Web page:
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From: ((Steven B. Harris))
Subject: Re: Breast Removal as Cancer Preventative
Date: 17 May 1995

In <3pbbe9$> "a. phillips"
<> writes (quoting Duane Weed):

>>     This is not such a far-fetched notion. I saw an MD (can't
remember his name) on a nationally televised talk show who advocated
that all women over 40 have their breasts removed to prevent breast
cancer.  <<

Comment:  Well, Hell, Dr. Weed-- if you saw it on a nationally televised
talk show, then it MUST be representative of average reality.

  >>They are obviously quacks, but some people are taking them

   Not as seriously as they take chiropractors unfortunately.  Which is
why you don't see that many chiropractors on talk shows, although they
naturally belong there.

>> (The doctor I saw on TV said nothing about a low fat, high fiber
diet--which has been show to decrease the risk of breast surgery.<<

   Actually it hasn't yet-- such a diet has been statistically
associated with less change of breast cancer, but that's not quite the
same thing.

    >>Worse yet, I saw a news feature on TV about a woman who, having
seen her mother die of breast cancer, chose to have both breasts removed
to avoid the same fate, even though there was no indication (other than
a speculative hereditary factor) that she would be likely to suffer the
same fate. Though I can appreciate her fear (terror, more likely), I
have great difficulty understanding a rational surgeon carrying out such
wishes, especially given the evidence and abundance of preventative

   The problem is that the "preventative steps" you mention are far more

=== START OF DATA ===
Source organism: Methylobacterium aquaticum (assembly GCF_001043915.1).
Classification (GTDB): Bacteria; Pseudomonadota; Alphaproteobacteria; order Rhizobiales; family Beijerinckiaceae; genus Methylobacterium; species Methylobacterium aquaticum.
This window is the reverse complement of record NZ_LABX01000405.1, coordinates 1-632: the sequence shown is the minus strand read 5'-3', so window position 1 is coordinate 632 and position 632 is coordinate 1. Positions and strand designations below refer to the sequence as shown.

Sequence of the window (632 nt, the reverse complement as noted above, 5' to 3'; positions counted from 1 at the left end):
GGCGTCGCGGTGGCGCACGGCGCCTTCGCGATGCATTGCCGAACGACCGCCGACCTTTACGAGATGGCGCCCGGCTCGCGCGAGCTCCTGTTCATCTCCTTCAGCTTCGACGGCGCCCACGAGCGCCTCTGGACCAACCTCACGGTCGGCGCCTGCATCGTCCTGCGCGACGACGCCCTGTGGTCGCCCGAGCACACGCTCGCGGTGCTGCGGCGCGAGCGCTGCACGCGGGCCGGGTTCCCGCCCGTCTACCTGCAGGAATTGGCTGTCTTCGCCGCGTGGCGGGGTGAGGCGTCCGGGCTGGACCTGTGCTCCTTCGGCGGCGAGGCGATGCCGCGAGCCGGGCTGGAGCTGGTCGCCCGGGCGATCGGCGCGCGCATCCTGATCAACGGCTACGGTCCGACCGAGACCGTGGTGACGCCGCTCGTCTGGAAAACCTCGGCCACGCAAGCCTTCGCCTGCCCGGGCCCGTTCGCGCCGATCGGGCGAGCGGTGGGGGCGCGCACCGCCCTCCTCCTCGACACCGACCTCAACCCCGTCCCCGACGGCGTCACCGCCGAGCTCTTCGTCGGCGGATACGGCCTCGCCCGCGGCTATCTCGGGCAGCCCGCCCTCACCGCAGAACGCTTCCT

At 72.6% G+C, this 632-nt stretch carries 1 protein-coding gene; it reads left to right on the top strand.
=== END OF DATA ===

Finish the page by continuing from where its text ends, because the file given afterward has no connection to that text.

speculative in their effect (which will small even if present) than the
surgery is.  There is also the fact that (until recently) a woman could
have prophylactive surgery, leaving nipple intact
(which you cannot do with cancer, often), then reconstructive surgery,
and come out looking about the same as before.  Crazy, you say?  In most
cases.  But consider the woman who comes from a family which really does
have one of the identified breast cancer genes, and has a risk of breast
cancer not 10% (which is the average), but more like 50% ?   What the
woman does there will depend on a lot of tradeoffs which are very
personal.  It isn't up to the doctor to do any demanding in such a
situation, but it's not immoral of a surgeon to operate on such a woman
if she wants it done.  Or even to tell her that she (for some surgeons
ARE women, remember) would have it done if SHE were in those
circumstances.  Of if a "he," would urge his wife to do it.

>I would welcome a Dr.'s comment/opinion as to whether or not removal
>of breasts as in the case above reduces the risk for cancer, or merely
>precludes a cancer from forming in (nonpresent) breasts...

Same thing, is it not?  Surely you didn't imagine that operating on one
breast reduces cancer risk in the other?

                                           Steve Harris, M.D.

From: B. Harris)
Subject: Re: alcohol, estrogen, and breast cancer
Date: Wed, 10 Sep 1997

In <> Roxanna Herrick
<> writes:

>        Alcohol A Key Link Between Estrogen Therapy